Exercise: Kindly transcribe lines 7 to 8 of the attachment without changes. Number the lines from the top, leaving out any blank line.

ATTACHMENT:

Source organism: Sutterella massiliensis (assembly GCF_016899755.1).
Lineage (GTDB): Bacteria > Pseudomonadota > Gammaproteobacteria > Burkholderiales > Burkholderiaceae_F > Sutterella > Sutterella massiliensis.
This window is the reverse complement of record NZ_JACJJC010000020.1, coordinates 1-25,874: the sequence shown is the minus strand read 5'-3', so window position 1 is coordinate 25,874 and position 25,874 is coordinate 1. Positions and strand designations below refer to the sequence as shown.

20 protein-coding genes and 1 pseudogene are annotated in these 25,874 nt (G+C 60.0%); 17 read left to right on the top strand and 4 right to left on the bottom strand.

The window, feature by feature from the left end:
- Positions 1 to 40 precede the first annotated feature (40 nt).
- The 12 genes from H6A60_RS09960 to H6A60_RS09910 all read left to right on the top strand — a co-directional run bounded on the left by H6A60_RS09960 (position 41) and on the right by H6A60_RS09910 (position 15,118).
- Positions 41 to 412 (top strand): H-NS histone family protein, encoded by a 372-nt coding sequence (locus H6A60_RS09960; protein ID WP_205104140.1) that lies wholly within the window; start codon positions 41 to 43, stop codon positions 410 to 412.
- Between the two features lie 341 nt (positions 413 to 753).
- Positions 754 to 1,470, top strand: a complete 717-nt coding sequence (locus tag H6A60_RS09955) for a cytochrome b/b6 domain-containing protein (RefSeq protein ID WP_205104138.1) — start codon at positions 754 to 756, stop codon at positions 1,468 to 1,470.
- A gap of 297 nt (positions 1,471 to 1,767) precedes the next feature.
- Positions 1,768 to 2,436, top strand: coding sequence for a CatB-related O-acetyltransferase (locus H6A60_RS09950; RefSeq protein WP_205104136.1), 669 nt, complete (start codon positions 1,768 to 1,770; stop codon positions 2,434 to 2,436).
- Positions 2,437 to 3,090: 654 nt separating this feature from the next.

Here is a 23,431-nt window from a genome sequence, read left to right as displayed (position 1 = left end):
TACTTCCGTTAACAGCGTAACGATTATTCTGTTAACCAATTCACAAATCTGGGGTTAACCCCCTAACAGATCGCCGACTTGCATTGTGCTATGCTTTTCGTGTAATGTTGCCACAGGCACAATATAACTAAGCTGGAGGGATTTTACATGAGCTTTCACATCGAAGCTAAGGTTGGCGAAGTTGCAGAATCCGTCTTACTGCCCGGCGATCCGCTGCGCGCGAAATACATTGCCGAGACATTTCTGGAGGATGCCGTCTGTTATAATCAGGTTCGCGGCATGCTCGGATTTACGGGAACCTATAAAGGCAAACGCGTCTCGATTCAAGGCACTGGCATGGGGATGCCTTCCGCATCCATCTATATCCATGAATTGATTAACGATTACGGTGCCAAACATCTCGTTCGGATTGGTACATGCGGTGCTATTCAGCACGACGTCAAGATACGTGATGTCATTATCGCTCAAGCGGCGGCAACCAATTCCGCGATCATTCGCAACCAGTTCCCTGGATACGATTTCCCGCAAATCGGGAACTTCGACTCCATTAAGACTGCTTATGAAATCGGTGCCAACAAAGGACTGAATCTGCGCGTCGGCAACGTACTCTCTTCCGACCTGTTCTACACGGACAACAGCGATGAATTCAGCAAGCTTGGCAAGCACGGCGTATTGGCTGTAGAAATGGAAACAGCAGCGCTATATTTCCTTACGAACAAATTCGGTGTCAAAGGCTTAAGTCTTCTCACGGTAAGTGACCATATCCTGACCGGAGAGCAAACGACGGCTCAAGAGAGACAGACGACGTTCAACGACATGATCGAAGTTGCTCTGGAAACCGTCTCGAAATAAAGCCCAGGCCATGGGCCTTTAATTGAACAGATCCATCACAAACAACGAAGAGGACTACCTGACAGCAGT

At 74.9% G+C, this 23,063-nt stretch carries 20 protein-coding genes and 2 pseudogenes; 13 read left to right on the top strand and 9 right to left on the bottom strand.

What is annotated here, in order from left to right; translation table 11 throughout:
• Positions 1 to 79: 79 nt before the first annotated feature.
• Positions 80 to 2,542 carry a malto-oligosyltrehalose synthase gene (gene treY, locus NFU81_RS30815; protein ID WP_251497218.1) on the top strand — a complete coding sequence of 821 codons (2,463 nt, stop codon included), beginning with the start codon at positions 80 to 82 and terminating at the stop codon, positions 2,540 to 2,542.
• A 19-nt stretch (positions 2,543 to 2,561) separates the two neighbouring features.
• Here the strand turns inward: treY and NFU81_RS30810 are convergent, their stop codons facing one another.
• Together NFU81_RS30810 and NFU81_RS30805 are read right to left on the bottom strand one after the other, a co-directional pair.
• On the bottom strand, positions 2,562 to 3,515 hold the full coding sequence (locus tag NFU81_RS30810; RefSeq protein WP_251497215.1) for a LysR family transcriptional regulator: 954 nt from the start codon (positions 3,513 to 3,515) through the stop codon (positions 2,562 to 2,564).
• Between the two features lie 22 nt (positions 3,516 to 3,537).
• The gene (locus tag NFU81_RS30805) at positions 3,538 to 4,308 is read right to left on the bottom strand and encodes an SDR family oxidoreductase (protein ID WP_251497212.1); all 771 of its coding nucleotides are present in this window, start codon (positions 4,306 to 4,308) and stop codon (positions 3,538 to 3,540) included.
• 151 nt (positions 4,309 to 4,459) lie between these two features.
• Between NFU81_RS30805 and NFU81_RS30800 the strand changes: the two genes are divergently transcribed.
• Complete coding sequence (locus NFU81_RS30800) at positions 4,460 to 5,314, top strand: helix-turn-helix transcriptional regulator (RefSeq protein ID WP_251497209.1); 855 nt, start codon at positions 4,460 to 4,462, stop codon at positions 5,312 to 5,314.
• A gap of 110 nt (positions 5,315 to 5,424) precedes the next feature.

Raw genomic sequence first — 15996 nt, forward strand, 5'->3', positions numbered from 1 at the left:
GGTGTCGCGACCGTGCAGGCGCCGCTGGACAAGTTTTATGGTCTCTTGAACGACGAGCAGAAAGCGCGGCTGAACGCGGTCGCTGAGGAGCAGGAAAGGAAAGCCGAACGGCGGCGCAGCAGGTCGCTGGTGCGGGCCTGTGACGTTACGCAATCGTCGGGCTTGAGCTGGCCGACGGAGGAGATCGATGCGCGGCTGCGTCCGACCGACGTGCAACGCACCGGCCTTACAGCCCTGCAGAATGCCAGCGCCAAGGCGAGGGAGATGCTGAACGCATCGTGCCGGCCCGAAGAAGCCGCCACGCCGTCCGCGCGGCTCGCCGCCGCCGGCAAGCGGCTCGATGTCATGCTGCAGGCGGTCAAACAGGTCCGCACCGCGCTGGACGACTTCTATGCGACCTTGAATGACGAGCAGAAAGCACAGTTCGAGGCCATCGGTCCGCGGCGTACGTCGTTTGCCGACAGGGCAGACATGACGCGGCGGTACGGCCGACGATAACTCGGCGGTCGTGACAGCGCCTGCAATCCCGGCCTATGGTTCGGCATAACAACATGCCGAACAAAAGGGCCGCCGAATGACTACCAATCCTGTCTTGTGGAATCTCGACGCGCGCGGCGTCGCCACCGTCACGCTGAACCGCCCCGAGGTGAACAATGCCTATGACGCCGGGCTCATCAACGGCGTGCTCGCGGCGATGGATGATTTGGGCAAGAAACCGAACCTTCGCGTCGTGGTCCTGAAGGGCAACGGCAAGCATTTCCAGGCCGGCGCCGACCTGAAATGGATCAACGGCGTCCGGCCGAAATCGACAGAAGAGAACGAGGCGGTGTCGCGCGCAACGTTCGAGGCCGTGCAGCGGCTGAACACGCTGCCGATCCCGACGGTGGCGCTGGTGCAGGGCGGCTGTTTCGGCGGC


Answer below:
- The 12 genes from H6A60_RS09960 to H6A60_RS09910 all read left to right on the top strand — a co-directional run bounded on the left by H6A60_RS09960 (position 41) and on the right by H6A60_RS09910 (position 15,118).
- Positions 41 to 412 (top strand): H-NS histone family protein, encoded by a 372-nt coding sequence (locus H6A60_RS09960; protein ID WP_205104140.1) that lies wholly within the window; start codon positions 41 to 43, stop codon positions 410 to 412.